Burroughs Adding Machine

Social justice, arts and politics, life in New York City

John McCain is a Grumpy Old Man

Let gays serve openly in the military?

75% of Americans think so.

Yet John McCain disagrees. His bigoted stance against Don’t Ask Don’t Tell does nothing but reveal his age. Instead of embracing the public and military’s welcoming attitude, McCain continues to rail against gays in the military. His opinions are antiquated, out of sync with most Americans, contrary to the Pentagon’s findings, and, quite simply, wrong. The Washington Post‘s Jonathan Capeheart deconstructs McCain’s wrong-headedness in the video above.

I’m almost embarrassed for McCain. His attitude is less disagreeable to me than an example of an older generation’s xenophobia and crotchetiness.

Filed under: gay rights, government, military, politics, , , , , , , ,

Brit, Army, and Gay? No Worries

Wait: You’re in the army and you’re gay?

Lance Corporal James Wharton gives a rather unextraordinary account of serving openly in the British Army for the “It Gets Better” project. Wharton celebrated his civil partnership in his regiment’s barracks and served in Iraq for seven months in 2007. He was even featured on the cover of the British Army’s magazine.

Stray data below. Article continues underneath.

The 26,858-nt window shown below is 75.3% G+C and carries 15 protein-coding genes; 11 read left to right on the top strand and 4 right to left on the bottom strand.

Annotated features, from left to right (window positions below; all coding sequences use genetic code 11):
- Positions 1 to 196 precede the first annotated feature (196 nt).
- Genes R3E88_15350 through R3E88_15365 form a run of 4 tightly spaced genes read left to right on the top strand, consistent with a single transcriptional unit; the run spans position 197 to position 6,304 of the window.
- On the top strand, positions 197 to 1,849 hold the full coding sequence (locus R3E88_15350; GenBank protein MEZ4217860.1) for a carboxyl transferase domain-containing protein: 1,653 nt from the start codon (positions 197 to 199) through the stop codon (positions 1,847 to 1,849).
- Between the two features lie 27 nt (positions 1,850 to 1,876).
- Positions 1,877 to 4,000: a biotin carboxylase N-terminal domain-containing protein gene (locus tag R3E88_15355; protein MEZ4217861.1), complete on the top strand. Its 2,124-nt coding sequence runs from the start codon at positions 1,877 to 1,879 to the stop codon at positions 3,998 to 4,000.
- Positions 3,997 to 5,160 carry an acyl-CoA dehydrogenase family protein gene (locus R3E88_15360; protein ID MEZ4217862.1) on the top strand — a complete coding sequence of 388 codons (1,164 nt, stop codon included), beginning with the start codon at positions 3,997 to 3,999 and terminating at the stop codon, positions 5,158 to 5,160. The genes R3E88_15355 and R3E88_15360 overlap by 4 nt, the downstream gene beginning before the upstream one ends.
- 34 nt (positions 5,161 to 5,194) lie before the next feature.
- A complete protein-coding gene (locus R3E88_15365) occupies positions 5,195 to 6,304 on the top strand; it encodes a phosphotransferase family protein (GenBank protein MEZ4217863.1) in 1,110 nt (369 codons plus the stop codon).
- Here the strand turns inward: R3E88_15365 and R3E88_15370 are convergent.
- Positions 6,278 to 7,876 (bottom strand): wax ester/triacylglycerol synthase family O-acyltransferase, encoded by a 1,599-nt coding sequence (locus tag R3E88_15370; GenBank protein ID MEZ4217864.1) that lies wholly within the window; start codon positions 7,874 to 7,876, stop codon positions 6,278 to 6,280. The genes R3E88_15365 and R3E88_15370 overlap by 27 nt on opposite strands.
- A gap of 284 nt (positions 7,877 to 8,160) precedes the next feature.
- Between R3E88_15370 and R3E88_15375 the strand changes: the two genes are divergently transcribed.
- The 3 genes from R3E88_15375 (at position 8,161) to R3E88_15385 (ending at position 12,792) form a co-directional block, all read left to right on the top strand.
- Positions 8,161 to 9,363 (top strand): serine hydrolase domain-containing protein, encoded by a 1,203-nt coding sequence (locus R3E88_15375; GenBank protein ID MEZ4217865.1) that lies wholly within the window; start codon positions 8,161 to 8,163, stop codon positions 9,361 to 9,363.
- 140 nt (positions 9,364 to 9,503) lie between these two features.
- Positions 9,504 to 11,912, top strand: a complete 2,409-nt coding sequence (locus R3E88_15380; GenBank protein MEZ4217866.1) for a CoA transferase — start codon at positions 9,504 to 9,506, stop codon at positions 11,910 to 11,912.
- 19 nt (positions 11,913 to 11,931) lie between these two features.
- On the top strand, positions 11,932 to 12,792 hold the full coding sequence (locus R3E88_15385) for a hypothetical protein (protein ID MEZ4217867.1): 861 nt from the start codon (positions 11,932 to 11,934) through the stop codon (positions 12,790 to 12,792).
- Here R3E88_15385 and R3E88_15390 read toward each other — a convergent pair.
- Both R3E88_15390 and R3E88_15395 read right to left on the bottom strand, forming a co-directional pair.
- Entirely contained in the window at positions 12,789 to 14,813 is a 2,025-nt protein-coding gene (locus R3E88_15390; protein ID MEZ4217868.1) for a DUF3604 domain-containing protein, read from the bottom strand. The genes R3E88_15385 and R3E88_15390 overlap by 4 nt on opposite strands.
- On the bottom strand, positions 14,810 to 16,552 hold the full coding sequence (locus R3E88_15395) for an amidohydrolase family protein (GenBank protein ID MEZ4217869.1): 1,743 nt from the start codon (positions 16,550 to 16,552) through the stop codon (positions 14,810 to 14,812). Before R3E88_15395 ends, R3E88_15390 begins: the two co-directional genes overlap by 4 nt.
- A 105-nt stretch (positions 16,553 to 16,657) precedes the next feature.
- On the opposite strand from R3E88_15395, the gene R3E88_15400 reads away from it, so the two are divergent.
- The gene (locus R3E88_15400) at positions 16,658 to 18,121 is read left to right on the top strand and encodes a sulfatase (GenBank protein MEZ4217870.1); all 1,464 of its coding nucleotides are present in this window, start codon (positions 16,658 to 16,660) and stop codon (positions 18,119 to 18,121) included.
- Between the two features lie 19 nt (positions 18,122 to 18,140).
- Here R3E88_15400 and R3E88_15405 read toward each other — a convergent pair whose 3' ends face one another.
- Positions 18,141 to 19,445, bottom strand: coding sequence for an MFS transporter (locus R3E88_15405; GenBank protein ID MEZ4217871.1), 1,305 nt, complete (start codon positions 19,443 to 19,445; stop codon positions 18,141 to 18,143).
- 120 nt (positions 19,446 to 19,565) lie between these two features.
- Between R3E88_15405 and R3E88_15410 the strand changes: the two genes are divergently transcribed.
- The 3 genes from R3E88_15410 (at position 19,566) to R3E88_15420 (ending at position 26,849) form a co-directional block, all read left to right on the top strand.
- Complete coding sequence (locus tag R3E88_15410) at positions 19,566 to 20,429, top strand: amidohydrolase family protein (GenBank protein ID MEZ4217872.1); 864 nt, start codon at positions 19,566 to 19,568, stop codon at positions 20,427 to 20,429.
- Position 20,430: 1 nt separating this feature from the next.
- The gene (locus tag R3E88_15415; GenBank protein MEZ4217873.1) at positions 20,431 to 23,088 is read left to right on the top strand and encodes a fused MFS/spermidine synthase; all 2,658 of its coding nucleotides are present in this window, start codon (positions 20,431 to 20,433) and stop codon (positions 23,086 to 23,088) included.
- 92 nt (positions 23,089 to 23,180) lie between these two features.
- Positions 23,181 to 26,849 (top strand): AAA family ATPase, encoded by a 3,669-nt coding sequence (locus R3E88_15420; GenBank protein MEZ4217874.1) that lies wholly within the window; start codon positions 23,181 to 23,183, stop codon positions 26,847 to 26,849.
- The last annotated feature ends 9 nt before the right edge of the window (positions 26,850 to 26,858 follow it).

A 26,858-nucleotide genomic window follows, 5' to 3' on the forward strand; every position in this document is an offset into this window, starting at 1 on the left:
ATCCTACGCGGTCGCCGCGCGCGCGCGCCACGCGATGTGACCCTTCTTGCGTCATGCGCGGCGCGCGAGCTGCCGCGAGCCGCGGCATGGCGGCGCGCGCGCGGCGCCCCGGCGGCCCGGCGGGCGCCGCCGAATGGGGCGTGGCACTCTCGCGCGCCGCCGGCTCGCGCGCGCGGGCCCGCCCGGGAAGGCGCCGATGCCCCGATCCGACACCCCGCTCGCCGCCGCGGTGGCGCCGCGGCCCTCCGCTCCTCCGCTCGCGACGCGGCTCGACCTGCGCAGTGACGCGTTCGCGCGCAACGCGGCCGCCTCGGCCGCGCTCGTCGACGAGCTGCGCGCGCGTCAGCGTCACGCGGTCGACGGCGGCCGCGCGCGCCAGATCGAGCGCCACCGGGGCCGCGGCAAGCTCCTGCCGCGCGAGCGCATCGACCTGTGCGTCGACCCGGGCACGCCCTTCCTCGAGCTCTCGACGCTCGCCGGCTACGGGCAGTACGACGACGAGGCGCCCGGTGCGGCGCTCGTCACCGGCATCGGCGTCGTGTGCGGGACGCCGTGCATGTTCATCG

Perhaps U.S. armed forces could take a note from our allies abroad?

Filed under: gay rights, government, military, world, , , , , , , ,

O’Donnell’s Understanding of The Constitution

The last thing I want to do in this blog is give space and publicity to crazies. Christine O’Donnell is no exception.

Let’s just consider this video for its entertainment value (and the irony that O’Donnell’s Tea Party is so adamant about its adherence to the Constitution).

The Senate candidate’s ignorance of the separation of church and state begins about 2:40, but it’s worth a look-see to hear her thoughts on religious education in public schools in its entirety:

Come on: Separation of church and state? Why would an understanding of this founding principle be important for a civil servant?

Filed under: government, politics, , , ,

Judge Forwards DADT Injunction

Judge Virginia Phillips will let stand her federal injunction to immediately stop the “Don’t Ask, Don’t Tell” policy. Despite the Obama administration’s request to continue enforcing the discriminatory policy, Phillips remains unmoved.

Good news for DADT activists (though not all gay rights advocates), a fine mess for the President (see how Rachel Maddow attempts to clarify the situation). Obama has slowly been losing traction with his LGBT base; little has been done to repeal DOMA or DADT on the White House front, though an executive order from the President would have rolled back one or both policies.

How did the Obama administration find itself defending a policy that it doesn’t support? According to Politico:

“It’s crazy that all this is happening 2½ weeks before a national election,” said Richard Socarides, an adviser to Clinton on gay issues during the ’93 fiasco. “The timing could not be worse for them, but it was fairly predictable that their strategy of postponing and delaying getting into this stuff was, at some point, going to come back to haunt them.”